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The Neocon Reader Paperback – November 19, 2004
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From Publishers Weekly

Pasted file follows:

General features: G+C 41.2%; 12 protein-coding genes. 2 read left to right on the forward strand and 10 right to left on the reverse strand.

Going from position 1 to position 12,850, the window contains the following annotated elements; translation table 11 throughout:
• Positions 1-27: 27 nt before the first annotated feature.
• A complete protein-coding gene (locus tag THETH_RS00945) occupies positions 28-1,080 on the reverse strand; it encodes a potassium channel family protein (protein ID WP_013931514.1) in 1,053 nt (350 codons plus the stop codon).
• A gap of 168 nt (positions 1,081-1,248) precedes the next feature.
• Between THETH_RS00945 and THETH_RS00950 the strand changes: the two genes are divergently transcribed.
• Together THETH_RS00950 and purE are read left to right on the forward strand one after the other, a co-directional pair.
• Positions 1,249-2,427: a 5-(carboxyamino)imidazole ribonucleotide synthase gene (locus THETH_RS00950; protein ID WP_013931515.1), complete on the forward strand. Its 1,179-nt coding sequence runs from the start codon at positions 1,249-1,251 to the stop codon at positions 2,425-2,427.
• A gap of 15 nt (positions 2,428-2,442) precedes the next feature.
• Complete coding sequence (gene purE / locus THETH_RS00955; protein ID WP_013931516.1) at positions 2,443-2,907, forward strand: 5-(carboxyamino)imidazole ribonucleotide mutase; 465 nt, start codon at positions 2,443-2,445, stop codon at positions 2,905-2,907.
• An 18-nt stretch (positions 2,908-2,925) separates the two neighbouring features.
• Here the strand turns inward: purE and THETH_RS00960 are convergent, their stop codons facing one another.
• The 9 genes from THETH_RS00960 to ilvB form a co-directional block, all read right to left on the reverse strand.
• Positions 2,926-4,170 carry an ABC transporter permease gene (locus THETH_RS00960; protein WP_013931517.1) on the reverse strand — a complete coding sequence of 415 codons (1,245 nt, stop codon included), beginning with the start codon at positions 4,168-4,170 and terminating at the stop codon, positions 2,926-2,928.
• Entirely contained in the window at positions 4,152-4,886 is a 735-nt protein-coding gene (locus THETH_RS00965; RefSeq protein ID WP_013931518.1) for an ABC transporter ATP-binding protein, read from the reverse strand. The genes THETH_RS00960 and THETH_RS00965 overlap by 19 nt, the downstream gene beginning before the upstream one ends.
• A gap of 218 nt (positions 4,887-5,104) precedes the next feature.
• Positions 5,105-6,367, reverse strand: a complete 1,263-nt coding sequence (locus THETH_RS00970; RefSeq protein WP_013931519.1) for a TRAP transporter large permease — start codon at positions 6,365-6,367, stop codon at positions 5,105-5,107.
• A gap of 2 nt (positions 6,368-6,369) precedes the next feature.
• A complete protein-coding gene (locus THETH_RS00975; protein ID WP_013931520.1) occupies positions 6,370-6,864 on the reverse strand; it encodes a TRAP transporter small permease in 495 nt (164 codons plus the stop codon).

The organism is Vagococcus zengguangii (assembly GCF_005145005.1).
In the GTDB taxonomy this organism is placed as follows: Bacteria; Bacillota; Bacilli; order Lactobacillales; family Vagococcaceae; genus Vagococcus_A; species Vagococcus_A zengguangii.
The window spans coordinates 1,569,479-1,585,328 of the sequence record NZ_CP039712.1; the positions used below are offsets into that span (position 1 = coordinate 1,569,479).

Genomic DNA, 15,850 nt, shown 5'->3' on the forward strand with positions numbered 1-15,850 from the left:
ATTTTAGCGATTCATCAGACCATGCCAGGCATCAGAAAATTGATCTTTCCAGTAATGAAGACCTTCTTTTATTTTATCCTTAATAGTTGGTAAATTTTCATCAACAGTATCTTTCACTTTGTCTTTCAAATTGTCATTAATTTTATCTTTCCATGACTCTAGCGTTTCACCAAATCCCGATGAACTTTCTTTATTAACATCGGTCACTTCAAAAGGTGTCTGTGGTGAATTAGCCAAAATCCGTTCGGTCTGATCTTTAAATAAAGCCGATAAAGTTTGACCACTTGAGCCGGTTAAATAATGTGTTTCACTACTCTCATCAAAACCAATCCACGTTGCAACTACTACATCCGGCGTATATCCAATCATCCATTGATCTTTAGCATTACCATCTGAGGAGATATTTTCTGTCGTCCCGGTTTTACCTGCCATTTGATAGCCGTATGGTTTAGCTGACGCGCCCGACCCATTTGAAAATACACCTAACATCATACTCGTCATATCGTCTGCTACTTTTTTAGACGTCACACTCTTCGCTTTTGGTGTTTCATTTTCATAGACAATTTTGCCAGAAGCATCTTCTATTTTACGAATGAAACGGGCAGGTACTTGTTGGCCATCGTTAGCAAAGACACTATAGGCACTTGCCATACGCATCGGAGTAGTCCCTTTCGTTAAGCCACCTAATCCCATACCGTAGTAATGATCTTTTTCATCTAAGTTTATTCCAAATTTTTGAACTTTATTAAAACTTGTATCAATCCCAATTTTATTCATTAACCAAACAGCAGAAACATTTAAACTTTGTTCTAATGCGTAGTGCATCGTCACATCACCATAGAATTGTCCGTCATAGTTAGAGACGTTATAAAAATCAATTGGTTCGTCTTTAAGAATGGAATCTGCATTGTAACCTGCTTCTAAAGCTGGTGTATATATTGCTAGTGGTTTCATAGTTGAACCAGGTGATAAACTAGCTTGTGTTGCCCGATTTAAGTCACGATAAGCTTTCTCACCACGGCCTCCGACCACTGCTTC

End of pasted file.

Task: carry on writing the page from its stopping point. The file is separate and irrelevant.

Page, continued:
Neoconservatives have formed the first successful American political movement of the 21st century, and this anthology takes a needed step toward identifying the ideas, most of them at least 20 years old, that can be loosely identified as their platform. Though Stelzer, a former American Enterprise Institute resident scholar, points to a diversity of neocon positions in his introduction, most would probably agree with the contributor who considers democracy "a framework to protect, and be protected by, a moral ethos," a belief shaping many of the views on foreign policy found here. Many of the names are familiar: Kristol, Kirkpatrick, Rice, Thatcher, Will, James Q. Wilson. George L. Kelling's famous "Broken Windows" essay (1982), which re-envisions police forces as a means of preserving social order before crime breaks out, is absorbed into the neocon canon in a prominent example of Stelzer's historical reach. The anthology's more significant achievement, however, may be in its presentation of lesser-known views on domestic policy, such as a relative lack of concern over federal deficits. Whether David Brooks and Tony Blair can genuinely be viewed as belonging here may be open to question. Some contributors defensively downplay the movement's influence, while others dwell repeatedly on fringe accusations of neoconservatism's alleged roots in a pro-Israeli cabal. The prevailing tone throughout, though, is one of cautious optimism.